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Foreword

Foreword

I enjoy programming user interfaces in Java, but users don't need to know that—they shouldn't be able to spot that I was using Java from the surface of my application. SWT solves this problem by providing an efficient portable native widget kit. The widget kit is rich enough to build full-fledged applications that look and feel like a native application developed for a particular target platform.

I first used the Standard Widget Toolkit (SWT) several years ago. I was part of the team with the mission to build a Java based integrated development environment for embedded applications that was shipped as the IBM VisualAge/MicroEdition. We used Swing/AWT as the underlying UI technology. We enjoyed being on the bleeding edge of the brand new Swing toolkit. After several months we could finally start to “eat our own dog food” and develop with the IDE we were building. We felt pretty good about what we had achieved! However, our early adopters didn't feel as good as we did… they complained about the performance and most importantly about the fact that the IDE didn't look, feel and respond like a native Windows application. Some of the performance problems were our fault and some of them could be attributed to Swing. The performance problems didn't bother us that much; they could be engineered away over time. What worried us more was the non-native criticism. While we could implement a cool application in Swing that runs on Windows, we couldn't build a true Windows application. Fixing this problem required more drastic measures. Fortunately, there was another team with a lot of experience in portable UI libraries leveraging native widgets for Smalltalk. The next chapter of the story was obvious: transfer these native widget skills and technology to Java and SWT was born. A downside of this decision was that we had to move back several steps and reimplement the user interface of our development environment once more with SWT. This was an intense time with sometimes heated but valuable discussions with the SWT team. Our reward was that the IDE not only became faster but it also started to look and feel like a native application. In particular, users didn't notice anymore that the application was implemented in Java. The final chapter is public history; based on the lessons learned from the IBM VisualAge/MicroEdition effort, we have moved on to Eclipse and built it on top of SWT.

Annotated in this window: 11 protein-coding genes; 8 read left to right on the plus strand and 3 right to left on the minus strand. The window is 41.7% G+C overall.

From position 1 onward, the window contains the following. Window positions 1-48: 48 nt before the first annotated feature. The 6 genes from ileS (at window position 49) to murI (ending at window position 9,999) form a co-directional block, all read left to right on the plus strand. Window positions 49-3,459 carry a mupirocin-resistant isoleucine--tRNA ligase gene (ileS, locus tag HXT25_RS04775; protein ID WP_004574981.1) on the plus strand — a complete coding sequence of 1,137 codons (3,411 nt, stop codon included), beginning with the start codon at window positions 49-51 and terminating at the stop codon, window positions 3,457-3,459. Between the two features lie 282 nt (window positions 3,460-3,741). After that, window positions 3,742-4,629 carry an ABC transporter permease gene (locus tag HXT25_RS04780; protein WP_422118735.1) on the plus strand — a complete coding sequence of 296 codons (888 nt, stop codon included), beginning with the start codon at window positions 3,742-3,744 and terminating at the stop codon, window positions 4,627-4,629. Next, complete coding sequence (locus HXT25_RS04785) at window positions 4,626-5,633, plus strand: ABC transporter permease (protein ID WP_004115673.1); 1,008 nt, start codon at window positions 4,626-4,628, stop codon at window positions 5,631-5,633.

Since our initial steps with SWT in VisualAge/MicroEdition, SWT has evolved a lot. It now covers more native features with its API and even more importantly, it supports almost all platforms that are popular today. The missing piece was an in-depth book about SWT. I'm glad to see that this gap is now filled. This book comes right from the source—Steve and Mike are the original SWT designers and implementers. They bring amazing depth and broad experience with native widgets to the table. When I hear them telling a horror story about an exotic feature of some native widget, I'm grateful to be on the other side of the API.

This book will give you insights into how the various platform realities shaped particular SWT solutions. You'll find explanations and snippets that illustrate how to program SWT that will support both developers building an eclipse contribution and developers using SWT as a standalone application. Steve and Mike have opened a window into SWT that will profit both beginners and experienced developers!

—Erich Gamma
May 2004

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